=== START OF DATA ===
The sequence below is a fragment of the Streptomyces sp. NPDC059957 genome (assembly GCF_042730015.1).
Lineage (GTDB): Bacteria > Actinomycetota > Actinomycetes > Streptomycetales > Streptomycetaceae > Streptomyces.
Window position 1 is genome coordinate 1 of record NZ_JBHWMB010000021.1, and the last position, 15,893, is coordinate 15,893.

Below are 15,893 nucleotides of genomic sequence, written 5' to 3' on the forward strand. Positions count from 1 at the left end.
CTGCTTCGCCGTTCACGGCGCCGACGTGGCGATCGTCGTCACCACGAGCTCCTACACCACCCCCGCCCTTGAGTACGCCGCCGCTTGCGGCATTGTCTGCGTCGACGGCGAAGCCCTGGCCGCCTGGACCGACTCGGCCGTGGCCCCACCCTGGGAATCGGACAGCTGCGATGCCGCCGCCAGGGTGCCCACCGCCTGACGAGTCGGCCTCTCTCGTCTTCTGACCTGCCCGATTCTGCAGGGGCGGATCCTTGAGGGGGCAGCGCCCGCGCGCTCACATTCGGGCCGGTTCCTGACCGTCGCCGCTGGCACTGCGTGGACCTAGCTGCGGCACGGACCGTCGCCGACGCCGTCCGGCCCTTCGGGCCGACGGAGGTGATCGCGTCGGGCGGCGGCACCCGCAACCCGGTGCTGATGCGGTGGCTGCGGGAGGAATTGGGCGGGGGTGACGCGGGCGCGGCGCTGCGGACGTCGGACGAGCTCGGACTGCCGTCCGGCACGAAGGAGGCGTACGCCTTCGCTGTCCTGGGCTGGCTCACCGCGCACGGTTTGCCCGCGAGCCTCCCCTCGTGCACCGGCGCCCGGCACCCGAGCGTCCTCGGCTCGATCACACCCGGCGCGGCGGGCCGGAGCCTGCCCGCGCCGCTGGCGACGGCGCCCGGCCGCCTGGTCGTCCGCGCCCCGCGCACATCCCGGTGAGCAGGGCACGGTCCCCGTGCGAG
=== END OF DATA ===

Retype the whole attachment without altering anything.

The sequence below is a fragment of the Streptomyces sp. NPDC059957 genome (assembly GCF_042730015.1).
Lineage (GTDB): Bacteria > Actinomycetota > Actinomycetes > Streptomycetales > Streptomycetaceae > Streptomyces.
Window position 1 is genome coordinate 1 of record NZ_JBHWMB010000021.1, and the last position, 15,893, is coordinate 15,893.

Below are 15,893 nucleotides of genomic sequence, written 5' to 3' on the forward strand. Positions count from 1 at the left end.
CTGCTTCGCCGTTCACGGCGCCGACGTGGCGATCGTCGTCACCACGAGCTCCTACACCACCCCCGCCCTTGAGTACGCCGCCGCTTGCGGCATTGTCTGCGTCGACGGCGAAGCCCTGGCCGCCTGGACCGACTCGGCCGTGGCCCCACCCTGGGAATCGGACAGCTGCGATGCCGCCGCCAGGGTGCCCACCGCCTGACGAGTCGGCCTCTCTCGTCTTCTGACCTGCCCGATTCTGCAGGGGCGGATCCTTGAGGGGGCAGCGCCCGCGCGCTCACATTCGGGCCGGTTCCTGACCGTCGCCGCTGGCACTGCGTGGACCTAGCTGCGGCACGGACCGTCGCCGACGCCGTCCGGCCCTTCGGGCCGACGGAGGTGATCGCGTCGGGCGGCGGCACCCGCAACCCGGTGCTGATGCGGTGGCTGCGGGAGGAATTGGGCGGGGGTGACGCGGGCGCGGCGCTGCGGACGTCGGACGAGCTCGGACTGCCGTCCGGCACGAAGGAGGCGTACGCCTTCGCTGTCCTGGGCTGGCTCACCGCGCACGGTTTGCCCGCGAGCCTCCCCTCGTGCACCGGCGCCCGGCACCCGAGCGTCCTCGGCTCGATCACACCCGGCGCGGCGGGCCGGAGCCTGCCCGCGCCGCTGGCGACGGCGCCCGGCCGCCTGGTCGTCCGCGCCCCGCGCACATCCCGGTGAGCAGGGCACGGTCCCCGTGCGAG